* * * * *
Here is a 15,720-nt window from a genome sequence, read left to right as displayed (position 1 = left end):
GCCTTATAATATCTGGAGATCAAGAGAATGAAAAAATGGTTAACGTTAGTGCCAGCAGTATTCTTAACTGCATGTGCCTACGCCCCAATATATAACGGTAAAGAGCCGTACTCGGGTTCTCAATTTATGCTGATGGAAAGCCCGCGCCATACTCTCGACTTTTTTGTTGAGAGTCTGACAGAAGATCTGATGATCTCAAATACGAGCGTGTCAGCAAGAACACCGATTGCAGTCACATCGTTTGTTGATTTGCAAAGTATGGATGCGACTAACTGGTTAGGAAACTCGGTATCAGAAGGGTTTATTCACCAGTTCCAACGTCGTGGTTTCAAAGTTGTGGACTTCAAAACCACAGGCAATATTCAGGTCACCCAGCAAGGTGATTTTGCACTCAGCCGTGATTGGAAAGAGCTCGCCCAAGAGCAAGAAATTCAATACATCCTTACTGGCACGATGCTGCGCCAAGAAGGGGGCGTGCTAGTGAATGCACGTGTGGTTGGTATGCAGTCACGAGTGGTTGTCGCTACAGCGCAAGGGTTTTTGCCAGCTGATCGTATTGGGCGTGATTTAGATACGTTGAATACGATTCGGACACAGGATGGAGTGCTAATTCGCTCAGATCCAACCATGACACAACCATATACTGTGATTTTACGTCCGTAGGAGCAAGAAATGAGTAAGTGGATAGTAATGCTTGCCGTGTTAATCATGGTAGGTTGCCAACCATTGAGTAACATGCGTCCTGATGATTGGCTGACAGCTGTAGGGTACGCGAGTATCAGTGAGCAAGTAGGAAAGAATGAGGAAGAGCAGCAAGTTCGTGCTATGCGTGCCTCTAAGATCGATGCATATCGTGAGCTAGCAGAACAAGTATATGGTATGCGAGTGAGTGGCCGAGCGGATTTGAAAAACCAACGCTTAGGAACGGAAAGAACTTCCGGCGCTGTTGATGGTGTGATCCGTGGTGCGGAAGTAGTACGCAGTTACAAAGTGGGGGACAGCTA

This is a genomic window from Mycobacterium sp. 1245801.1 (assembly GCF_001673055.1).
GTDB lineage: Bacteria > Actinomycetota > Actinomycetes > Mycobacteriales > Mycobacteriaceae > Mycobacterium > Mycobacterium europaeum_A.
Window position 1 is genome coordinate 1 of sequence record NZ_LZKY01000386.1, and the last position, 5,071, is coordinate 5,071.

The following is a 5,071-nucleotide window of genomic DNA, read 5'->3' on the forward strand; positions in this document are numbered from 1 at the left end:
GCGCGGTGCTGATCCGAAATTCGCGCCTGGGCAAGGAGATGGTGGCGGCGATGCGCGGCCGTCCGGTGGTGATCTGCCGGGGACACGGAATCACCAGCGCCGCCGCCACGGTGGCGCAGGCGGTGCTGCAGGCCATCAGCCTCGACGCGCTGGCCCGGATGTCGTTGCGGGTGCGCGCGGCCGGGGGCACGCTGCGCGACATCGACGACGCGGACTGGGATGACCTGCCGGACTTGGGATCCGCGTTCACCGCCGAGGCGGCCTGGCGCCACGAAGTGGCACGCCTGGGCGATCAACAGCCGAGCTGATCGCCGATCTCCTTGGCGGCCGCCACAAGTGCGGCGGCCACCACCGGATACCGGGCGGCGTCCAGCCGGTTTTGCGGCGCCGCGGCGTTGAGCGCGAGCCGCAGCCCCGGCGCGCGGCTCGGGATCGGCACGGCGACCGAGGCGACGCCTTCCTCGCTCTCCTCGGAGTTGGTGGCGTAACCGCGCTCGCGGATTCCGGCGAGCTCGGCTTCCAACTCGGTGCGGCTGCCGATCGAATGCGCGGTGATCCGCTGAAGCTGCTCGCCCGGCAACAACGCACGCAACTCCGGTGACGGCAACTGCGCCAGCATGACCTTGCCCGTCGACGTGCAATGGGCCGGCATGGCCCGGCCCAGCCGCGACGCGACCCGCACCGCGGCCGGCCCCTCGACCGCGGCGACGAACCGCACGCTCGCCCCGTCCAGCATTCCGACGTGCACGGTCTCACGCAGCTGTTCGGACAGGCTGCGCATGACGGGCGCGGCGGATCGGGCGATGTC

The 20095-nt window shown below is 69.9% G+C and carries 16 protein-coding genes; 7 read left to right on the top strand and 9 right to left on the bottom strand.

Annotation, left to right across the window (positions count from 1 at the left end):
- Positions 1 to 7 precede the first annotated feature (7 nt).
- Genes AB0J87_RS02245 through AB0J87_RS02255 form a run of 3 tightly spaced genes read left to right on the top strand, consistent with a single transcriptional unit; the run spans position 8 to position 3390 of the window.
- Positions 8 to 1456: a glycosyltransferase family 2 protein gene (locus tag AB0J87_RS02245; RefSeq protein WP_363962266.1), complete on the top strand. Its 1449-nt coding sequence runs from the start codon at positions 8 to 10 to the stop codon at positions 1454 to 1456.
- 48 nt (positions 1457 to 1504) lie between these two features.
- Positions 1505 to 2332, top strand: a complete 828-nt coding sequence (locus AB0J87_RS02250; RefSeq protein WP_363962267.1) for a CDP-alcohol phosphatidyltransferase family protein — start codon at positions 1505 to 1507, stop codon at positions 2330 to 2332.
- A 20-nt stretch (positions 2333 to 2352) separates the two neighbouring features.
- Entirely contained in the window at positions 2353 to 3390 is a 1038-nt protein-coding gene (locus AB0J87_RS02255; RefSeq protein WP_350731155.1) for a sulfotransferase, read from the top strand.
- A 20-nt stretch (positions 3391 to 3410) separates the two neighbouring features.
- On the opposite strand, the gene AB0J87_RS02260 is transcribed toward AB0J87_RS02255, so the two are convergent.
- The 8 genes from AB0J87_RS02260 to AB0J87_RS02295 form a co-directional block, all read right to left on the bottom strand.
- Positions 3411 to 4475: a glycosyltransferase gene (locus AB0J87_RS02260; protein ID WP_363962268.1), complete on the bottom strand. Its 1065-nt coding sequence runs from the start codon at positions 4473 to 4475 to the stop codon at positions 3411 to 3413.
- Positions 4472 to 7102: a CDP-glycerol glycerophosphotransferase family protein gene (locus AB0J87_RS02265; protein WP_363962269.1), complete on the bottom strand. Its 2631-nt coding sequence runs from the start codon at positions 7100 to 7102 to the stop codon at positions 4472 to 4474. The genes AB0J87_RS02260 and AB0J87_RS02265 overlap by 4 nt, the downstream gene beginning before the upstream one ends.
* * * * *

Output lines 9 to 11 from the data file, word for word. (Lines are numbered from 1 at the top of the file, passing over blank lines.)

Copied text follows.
Annotation, left to right across the window (positions count from 1 at the left end):
- Positions 1 to 7 precede the first annotated feature (7 nt).
- Genes AB0J87_RS02245 through AB0J87_RS02255 form a run of 3 tightly spaced genes read left to right on the top strand, consistent with a single transcriptional unit; the run spans position 8 to position 3390 of the window.